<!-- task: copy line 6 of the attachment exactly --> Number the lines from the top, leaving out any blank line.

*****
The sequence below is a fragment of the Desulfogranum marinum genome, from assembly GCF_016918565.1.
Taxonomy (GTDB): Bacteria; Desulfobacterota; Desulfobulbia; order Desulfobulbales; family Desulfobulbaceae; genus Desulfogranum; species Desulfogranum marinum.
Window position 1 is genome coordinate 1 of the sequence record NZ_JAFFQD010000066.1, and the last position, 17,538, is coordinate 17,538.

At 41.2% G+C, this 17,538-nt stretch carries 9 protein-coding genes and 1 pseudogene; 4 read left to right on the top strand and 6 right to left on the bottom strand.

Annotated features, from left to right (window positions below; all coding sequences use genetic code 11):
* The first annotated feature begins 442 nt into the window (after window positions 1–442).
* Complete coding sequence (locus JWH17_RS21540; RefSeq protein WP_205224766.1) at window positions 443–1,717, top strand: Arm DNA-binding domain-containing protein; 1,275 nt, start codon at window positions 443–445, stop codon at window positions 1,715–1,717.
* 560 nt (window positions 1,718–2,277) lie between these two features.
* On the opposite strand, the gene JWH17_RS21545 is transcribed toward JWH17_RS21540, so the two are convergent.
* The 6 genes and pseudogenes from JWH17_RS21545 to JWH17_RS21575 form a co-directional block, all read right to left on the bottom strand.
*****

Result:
* The first annotated feature begins 442 nt into the window (after window positions 1–442).